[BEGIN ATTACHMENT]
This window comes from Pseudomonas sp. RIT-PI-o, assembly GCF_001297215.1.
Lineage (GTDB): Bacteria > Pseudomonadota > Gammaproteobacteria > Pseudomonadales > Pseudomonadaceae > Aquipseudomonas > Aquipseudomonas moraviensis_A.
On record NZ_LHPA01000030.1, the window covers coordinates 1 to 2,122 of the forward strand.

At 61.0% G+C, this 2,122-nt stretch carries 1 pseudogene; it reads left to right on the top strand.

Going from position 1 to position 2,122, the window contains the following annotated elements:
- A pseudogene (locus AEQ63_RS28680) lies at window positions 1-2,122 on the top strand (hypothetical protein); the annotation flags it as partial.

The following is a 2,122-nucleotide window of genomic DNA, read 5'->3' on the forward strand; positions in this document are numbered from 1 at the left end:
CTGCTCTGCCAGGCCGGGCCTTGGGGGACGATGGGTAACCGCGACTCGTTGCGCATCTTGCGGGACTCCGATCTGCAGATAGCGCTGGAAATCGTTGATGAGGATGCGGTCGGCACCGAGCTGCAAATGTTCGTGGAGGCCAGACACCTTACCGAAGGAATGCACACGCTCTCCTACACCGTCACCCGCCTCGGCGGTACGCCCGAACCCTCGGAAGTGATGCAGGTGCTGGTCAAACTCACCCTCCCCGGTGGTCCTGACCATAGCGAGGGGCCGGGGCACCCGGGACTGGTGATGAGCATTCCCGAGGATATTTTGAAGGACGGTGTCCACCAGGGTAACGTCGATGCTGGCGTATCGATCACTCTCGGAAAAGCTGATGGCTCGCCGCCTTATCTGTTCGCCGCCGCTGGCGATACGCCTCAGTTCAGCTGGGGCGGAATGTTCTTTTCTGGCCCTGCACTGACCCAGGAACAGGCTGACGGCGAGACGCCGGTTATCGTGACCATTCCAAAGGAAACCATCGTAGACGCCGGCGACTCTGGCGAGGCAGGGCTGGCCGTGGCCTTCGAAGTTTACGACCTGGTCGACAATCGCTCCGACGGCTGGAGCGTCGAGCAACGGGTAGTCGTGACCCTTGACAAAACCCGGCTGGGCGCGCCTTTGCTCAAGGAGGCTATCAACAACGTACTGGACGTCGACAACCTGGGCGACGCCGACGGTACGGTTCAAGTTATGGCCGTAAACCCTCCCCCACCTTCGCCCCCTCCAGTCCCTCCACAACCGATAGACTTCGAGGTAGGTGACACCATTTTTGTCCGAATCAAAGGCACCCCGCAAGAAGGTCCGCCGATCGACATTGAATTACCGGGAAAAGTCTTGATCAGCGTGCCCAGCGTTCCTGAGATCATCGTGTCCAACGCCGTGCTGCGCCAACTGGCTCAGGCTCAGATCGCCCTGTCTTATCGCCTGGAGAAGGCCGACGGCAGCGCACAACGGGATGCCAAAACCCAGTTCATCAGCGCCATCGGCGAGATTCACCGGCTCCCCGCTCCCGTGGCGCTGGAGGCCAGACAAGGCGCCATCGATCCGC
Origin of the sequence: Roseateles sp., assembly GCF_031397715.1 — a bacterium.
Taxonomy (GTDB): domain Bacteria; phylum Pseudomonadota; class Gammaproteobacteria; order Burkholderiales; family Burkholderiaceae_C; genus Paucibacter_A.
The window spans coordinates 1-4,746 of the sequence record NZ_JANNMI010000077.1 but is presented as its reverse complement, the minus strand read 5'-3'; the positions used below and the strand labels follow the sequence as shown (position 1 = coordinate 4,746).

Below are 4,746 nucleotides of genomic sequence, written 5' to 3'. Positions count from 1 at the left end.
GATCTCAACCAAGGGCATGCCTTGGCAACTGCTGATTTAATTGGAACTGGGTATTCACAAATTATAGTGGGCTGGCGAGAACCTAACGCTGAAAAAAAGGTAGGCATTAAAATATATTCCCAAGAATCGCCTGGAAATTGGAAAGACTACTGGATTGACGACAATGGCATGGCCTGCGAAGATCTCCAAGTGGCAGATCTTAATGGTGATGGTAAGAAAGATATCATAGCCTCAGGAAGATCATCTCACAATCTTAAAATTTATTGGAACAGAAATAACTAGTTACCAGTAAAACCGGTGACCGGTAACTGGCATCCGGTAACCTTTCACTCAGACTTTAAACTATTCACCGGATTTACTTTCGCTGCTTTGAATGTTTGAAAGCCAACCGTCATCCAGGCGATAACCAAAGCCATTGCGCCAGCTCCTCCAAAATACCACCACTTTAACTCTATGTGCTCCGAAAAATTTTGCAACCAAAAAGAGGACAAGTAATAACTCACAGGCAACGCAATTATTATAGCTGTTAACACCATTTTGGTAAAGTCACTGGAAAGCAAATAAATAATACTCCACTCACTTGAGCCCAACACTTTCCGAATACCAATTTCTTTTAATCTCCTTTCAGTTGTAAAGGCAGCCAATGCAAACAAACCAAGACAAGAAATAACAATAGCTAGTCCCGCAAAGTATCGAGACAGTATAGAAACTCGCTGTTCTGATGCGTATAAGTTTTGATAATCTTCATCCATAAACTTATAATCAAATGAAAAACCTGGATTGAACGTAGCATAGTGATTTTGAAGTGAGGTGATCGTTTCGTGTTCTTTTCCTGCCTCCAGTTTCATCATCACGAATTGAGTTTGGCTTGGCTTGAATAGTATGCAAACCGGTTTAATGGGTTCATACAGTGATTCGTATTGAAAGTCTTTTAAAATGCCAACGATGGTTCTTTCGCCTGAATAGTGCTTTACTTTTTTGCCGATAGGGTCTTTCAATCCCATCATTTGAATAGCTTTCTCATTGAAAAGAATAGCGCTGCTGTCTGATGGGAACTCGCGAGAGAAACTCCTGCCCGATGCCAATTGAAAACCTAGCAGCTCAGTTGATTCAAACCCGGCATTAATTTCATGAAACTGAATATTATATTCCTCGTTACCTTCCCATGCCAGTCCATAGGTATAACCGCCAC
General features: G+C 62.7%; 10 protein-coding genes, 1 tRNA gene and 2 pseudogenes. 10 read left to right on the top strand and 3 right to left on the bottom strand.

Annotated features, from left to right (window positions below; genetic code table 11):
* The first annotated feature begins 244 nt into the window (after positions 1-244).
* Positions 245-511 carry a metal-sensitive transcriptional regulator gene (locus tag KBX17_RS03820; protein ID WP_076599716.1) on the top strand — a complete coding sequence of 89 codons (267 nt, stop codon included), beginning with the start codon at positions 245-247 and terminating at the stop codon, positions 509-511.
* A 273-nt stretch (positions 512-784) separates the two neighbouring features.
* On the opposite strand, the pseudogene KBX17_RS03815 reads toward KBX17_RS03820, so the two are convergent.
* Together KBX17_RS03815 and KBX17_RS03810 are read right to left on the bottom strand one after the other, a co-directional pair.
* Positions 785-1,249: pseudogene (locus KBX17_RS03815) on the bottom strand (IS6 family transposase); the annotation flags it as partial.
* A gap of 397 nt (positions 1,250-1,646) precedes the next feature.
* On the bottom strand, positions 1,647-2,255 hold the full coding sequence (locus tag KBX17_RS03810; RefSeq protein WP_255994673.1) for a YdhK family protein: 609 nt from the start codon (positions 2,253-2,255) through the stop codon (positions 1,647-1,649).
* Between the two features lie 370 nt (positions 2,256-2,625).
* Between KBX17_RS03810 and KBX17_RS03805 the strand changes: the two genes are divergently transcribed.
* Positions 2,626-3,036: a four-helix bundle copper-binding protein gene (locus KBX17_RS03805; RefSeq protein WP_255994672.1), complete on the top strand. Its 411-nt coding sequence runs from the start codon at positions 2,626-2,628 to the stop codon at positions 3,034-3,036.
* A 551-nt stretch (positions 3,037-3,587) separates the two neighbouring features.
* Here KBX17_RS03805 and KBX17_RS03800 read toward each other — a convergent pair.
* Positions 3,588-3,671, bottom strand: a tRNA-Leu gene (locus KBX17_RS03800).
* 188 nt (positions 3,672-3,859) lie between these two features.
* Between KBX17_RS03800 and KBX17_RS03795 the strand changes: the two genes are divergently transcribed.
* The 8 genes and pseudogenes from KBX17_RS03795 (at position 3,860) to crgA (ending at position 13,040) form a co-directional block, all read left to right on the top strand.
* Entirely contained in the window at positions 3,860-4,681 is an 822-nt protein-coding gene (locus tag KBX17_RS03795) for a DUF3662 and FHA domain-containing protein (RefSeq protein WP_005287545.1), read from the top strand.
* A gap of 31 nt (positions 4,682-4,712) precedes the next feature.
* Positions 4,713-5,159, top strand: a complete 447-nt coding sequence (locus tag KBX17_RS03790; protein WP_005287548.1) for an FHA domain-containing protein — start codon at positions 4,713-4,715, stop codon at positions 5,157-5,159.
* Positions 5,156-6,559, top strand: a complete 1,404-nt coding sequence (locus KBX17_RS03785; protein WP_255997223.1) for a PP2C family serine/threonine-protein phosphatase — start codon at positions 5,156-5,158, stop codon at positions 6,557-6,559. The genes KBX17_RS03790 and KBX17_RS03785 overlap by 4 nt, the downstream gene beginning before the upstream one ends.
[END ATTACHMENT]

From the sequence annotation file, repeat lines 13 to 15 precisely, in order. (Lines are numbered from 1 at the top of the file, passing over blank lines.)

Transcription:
GATCTCAACCAAGGGCATGCCTTGGCAACTGCTGATTTAATTGGAACTGGGTATTCACAAATTATAGTGGGCTGGCGAGAACCTAACGCTGAAAAAAAGGTAGGCATTAAAATATATTCCCAAGAATCGCCTGGAAATTGGAAAGACTACTGGATTGACGACAATGGCATGGCCTGCGAAGATCTCCAAGTGGCAGATCTTAATGGTGATGGTAAGAAAGATATCATAGCCTCAGGAAGATCATCTCACAATCTTAAAATTTATTGGAACAGAAATAACTAGTTACCAGTAAAACCGGTGACCGGTAACTGGCATCCGGTAACCTTTCACTCAGACTTTAAACTATTCACCGGATTTACTTTCGCTGCTTTGAATGTTTGAAAGCCAACCGTCATCCAGGCGATAACCAAAGCCATTGCGCCAGCTCCTCCAAAATACCACCACTTTAACTCTATGTGCTCCGAAAAATTTTGCAACCAAAAAGAGGACAAGTAATAACTCACAGGCAACGCAATTATTATAGCTGTTAACACCATTTTGGTAAAGTCACTGGAAAGCAAATAAATAATACTCCACTCACTTGAGCCCAACACTTTCCGAATACCAATTTCTTTTAATCTCCTTTCAGTTGTAAAGGCAGCCAATGCAAACAAACCAAGACAAGAAATAACAATAGCTAGTCCCGCAAAGTATCGAGACAGTATAGAAACTCGCTGTTCTGATGCGTATAAGTTTTGATAATCTTCATCCATAAACTTATAATCAAATGAAAAACCTGGATTGAACGTAGCATAGTGATTTTGAAGTGAGGTGATCGTTTCGTGTTCTTTTCCTGCCTCCAGTTTCATCATCACGAATTGAGTTTGGCTTGGCTTGAATAGTATGCAAACCGGTTTAATGGGTTCATACAGTGATTCGTATTGAAAGTCTTTTAAAATGCCAACGATGGTTCTTTCGCCTGAATAGTGCTTTACTTTTTTGCCGATAGGGTCTTTCAATCCCATCATTTGAATAGCTTTCTCATTGAAAAGAATAGCGCTGCTGTCTGATGGGAACTCGCGAGAGAAACTCCTGCCCGATGCCAATTGAAAACCTAGCAGCTCAGTTGATTCAAACCCGGCATTAATTTCATGAAACTGAATATTATATTCCTCGTTACCTTCCCATGCCAGTCCATAGGTATAACCGCCAC
General features: G+C 62.7%; 10 protein-coding genes, 1 tRNA gene and 2 pseudogenes. 10 read left to right on the top strand and 3 right to left on the bottom strand.

Annotated features, from left to right (window positions below; genetic code table 11):